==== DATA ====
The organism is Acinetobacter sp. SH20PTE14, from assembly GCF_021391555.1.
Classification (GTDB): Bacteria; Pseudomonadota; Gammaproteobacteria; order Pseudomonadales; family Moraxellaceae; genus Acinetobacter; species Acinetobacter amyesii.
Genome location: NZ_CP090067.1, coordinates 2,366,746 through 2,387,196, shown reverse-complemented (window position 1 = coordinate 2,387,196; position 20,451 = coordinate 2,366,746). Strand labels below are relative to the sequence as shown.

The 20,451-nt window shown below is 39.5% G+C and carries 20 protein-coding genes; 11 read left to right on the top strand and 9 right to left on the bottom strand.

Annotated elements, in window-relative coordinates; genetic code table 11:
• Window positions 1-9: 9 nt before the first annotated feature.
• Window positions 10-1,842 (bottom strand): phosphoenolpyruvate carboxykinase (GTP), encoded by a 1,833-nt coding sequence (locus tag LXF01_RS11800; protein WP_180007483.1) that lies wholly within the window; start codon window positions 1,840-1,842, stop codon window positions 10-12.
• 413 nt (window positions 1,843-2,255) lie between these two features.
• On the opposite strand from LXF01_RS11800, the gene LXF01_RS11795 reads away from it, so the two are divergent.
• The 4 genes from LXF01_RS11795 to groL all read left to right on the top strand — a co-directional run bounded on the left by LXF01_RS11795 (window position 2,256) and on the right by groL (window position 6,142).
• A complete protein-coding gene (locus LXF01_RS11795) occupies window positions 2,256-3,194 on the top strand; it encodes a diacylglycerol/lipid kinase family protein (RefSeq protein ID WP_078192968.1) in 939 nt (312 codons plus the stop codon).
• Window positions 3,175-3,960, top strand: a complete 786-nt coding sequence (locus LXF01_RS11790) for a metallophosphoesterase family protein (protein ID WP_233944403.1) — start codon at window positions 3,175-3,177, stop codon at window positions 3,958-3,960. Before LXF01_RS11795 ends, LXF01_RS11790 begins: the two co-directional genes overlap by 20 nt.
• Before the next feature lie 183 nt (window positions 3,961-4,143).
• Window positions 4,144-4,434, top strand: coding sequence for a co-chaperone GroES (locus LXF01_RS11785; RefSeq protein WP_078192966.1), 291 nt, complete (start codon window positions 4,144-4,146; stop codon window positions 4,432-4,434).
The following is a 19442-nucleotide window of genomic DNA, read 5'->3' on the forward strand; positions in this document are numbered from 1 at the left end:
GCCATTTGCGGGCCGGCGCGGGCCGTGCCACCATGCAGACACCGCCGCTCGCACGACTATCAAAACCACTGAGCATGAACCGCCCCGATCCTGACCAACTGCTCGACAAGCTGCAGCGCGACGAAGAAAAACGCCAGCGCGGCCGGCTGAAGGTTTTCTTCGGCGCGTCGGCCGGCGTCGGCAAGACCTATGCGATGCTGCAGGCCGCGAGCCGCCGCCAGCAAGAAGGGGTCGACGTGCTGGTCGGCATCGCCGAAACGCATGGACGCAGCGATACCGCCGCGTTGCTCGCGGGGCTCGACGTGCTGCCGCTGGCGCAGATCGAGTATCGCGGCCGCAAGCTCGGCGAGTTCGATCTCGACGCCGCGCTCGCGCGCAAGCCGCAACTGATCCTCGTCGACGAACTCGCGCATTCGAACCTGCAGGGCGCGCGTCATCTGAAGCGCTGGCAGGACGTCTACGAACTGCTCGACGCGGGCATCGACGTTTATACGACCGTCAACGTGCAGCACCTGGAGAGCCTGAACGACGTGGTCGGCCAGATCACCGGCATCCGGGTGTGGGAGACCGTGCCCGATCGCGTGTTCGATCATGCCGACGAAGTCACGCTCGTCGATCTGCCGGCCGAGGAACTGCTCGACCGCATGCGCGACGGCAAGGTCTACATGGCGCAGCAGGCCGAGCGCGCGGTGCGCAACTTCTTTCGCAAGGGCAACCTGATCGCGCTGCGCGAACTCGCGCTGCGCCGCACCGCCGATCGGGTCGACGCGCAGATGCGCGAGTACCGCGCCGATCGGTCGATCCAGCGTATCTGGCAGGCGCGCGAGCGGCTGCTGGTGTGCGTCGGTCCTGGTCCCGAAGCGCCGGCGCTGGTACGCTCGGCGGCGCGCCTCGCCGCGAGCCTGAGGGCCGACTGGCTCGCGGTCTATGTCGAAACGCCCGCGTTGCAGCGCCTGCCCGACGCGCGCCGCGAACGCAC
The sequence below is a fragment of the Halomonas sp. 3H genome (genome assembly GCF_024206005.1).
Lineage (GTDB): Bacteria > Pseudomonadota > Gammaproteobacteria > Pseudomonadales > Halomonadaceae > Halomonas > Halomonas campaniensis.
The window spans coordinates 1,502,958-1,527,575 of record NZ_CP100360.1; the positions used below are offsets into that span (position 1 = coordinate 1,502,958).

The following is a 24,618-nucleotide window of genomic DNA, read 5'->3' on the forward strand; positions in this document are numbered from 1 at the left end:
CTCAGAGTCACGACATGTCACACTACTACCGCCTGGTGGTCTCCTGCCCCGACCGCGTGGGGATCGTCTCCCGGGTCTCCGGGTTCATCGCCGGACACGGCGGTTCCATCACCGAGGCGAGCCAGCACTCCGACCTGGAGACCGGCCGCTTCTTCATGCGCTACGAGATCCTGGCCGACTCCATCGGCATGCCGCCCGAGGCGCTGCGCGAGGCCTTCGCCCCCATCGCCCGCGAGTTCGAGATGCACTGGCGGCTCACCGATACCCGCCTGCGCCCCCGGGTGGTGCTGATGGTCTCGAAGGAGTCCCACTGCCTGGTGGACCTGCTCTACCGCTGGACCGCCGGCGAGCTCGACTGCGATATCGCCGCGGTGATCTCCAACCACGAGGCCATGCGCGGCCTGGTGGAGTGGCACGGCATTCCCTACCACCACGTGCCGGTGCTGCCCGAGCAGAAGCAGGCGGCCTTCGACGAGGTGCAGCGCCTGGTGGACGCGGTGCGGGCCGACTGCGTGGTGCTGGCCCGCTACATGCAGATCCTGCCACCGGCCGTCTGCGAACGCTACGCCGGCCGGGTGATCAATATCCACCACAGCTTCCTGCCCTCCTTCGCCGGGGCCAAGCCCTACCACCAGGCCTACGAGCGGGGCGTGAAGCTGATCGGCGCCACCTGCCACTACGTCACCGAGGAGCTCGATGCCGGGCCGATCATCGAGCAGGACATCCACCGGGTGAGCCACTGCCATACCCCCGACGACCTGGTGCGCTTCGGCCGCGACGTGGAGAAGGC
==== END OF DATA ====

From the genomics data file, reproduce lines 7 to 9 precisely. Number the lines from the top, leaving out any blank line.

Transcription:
• Window positions 10-1,842 (bottom strand): phosphoenolpyruvate carboxykinase (GTP), encoded by a 1,833-nt coding sequence (locus tag LXF01_RS11800; protein WP_180007483.1) that lies wholly within the window; start codon window positions 1,840-1,842, stop codon window positions 10-12.
• 413 nt (window positions 1,843-2,255) lie between these two features.
• On the opposite strand from LXF01_RS11800, the gene LXF01_RS11795 reads away from it, so the two are divergent.